An abbreviated list of happiness researchers who are held in high regard and seem to have the public's ear, include Daniel Gilbert, Nancy Etcoff, Sonja Lyubomirsky and Martin Seligman. (They may or may not be the best of the best, but they have definitely made top-billing at "happiness summits", TED Talks, Google Talks and the rounds of the literary review pages of the New York Times and the Los Angeles Times.)
According to Lyubomirsky's work at her lab at UC Riverside, she and her colleagues/students have found out some interesting things about happiness in both short-term and longitudinal studies. The research shows that 40% of happiness is within our control, while the remaining 50% is determined by genetics, or as it is called, "set points" and 10% by our circumstances. (One might call a "set point" ones average mood.) She also found that 54% of adults in the U.S. are "moderately mentally healthy" but not flourishing. Her lab also cites to the World Health Organization prediction that by 2020, depression will be the second leading cause of mortality in the world. In the U.S. there are more suicides than homicides today. And lastly, the subjective happiness score (through self reporting) changed from scores of 7.5 out of 10 in the 1940's when less than 70% of households had running water, toilets and heat to scores of 7.2 out of 10 today when the average home has two rooms per person, color TVs, DVDs, computers and plenty of plumbing!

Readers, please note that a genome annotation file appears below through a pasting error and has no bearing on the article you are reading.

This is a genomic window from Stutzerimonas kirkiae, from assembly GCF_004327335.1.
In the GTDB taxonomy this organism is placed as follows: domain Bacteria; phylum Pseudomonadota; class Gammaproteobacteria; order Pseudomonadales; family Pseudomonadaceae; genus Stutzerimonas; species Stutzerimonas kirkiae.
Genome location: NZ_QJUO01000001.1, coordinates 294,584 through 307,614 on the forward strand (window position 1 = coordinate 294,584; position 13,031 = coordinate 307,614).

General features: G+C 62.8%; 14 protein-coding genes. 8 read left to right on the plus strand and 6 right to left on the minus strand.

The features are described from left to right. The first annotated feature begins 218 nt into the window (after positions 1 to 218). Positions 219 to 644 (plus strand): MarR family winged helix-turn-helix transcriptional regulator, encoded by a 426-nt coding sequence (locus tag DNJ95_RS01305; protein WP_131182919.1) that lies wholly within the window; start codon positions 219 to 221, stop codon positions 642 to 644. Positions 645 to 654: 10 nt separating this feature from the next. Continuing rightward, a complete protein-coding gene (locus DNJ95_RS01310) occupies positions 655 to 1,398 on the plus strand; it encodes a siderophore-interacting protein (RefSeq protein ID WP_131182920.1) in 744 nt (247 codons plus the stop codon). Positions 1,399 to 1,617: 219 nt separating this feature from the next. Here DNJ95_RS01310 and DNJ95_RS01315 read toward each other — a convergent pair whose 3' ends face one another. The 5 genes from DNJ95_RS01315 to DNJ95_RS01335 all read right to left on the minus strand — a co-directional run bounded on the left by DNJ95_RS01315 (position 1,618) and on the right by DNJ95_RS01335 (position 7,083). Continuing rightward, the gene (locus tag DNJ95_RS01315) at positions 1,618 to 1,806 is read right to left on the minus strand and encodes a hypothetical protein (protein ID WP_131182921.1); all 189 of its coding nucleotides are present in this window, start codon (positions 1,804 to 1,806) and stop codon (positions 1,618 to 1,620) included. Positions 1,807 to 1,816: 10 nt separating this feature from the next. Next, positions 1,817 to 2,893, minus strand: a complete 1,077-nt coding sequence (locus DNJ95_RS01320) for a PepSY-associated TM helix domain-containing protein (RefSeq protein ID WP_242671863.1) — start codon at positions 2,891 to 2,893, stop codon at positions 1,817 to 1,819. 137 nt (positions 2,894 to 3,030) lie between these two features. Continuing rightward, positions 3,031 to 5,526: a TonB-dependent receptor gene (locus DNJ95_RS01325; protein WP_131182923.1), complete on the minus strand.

Both Nancy Etcoff (Harvard Medical) and Daniel Gilbert (at Harvard) state in their research and lectures that when incomes rise, there is a correlated rise in happiness, until one reaches $50,000. At that point, there is no dramatic difference in one's subjective happiness scores. You don't get happier with more money.
Finally, for the purposes of this introductory blog on the science of happiness, medical doctors, social workers, sociologists and psychologist have been able to show that increased happiness has tremendous effects on sustained good health, recovery from illness, longevity, and economic impacts for individual households and communities.
There is so much good coming out of this new research. For this reason it behooves us to pay attention to the sciences, as much as we do the self-help section. We have at the very least 40% of our subjective happiness created by each of us, no matter what our circumstances. So next Wednesday, we'll look at some of the strategies for increasing happiness according to the research.
* Happiness in the scientific literature is defined in terms of frequent positive affect, high life satisfaction and infrequent negative affect. These three constructs are the three primary components of subjective well-being.